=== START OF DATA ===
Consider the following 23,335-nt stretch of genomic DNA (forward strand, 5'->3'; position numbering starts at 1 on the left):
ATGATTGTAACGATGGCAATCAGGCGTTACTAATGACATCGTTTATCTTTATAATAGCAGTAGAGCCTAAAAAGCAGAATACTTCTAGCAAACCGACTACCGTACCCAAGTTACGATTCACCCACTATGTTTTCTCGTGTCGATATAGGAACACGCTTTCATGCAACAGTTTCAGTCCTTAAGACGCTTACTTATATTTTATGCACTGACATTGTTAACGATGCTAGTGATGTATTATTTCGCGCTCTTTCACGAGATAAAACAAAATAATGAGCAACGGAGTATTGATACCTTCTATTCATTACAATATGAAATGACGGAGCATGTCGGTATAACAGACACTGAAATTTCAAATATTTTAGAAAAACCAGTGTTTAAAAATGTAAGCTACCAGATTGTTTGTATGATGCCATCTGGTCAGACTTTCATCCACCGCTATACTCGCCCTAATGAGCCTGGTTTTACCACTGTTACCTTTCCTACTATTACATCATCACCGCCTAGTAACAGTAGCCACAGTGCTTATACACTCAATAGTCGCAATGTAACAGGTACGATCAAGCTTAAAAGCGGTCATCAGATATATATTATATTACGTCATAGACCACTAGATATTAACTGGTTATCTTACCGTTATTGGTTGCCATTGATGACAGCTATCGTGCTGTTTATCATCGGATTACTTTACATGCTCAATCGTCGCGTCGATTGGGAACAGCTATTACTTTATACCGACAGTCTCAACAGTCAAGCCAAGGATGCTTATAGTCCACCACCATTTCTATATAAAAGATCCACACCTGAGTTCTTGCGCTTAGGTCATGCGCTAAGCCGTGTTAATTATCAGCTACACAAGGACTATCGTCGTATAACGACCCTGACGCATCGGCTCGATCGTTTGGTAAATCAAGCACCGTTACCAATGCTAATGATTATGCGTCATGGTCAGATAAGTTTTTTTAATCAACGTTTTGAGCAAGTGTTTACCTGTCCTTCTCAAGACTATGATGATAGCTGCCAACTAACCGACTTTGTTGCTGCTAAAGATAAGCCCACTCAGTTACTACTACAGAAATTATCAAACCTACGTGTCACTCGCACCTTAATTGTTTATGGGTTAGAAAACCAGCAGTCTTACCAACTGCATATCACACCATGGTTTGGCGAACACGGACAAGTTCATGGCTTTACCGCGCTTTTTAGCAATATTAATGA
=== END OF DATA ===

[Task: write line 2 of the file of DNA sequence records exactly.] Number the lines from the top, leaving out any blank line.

ATGATTGTAACGATGGCAATCAGGCGTTACTAATGACATCGTTTATCTTTATAATAGCAGTAGAGCCTAAAAAGCAGAATACTTCTAGCAAACCGACTACCGTACCCAAGTTACGATTCACCCACTATGTTTTCTCGTGTCGATATAGGAACACGCTTTCATGCAACAGTTTCAGTCCTTAAGACGCTTACTTATATTTTATGCACTGACATTGTTAACGATGCTAGTGATGTATTATTTCGCGCTCTTTCACGAGATAAAACAAAATAATGAGCAACGGAGTATTGATACCTTCTATTCATTACAATATGAAATGACGGAGCATGTCGGTATAACAGACACTGAAATTTCAAATATTTTAGAAAAACCAGTGTTTAAAAATGTAAGCTACCAGATTGTTTGTATGATGCCATCTGGTCAGACTTTCATCCACCGCTATACTCGCCCTAATGAGCCTGGTTTTACCACTGTTACCTTTCCTACTATTACATCATCACCGCCTAGTAACAGTAGCCACAGTGCTTATACACTCAATAGTCGCAATGTAACAGGTACGATCAAGCTTAAAAGCGGTCATCAGATATATATTATATTACGTCATAGACCACTAGATATTAACTGGTTATCTTACCGTTATTGGTTGCCATTGATGACAGCTATCGTGCTGTTTATCATCGGATTACTTTACATGCTCAATCGTCGCGTCGATTGGGAACAGCTATTACTTTATACCGACAGTCTCAACAGTCAAGCCAAGGATGCTTATAGTCCACCACCATTTCTATATAAAAGATCCACACCTGAGTTCTTGCGCTTAGGTCATGCGCTAAGCCGTGTTAATTATCAGCTACACAAGGACTATCGTCGTATAACGACCCTGACGCATCGGCTCGATCGTTTGGTAAATCAAGCACCGTTACCAATGCTAATGATTATGCGTCATGGTCAGATAAGTTTTTTTAATCAACGTTTTGAGCAAGTGTTTACCTGTCCTTCTCAAGACTATGATGATAGCTGCCAACTAACCGACTTTGTTGCTGCTAAAGATAAGCCCACTCAGTTACTACTACAGAAATTATCAAACCTACGTGTCACTCGCACCTTAATTGTTTATGGGTTAGAAAACCAGCAGTCTTACCAACTGCATATCACACCATGGTTTGGCGAACACGGACAAGTTCATGGCTTTACCGCGCTTTTTAGCAATATTAATGA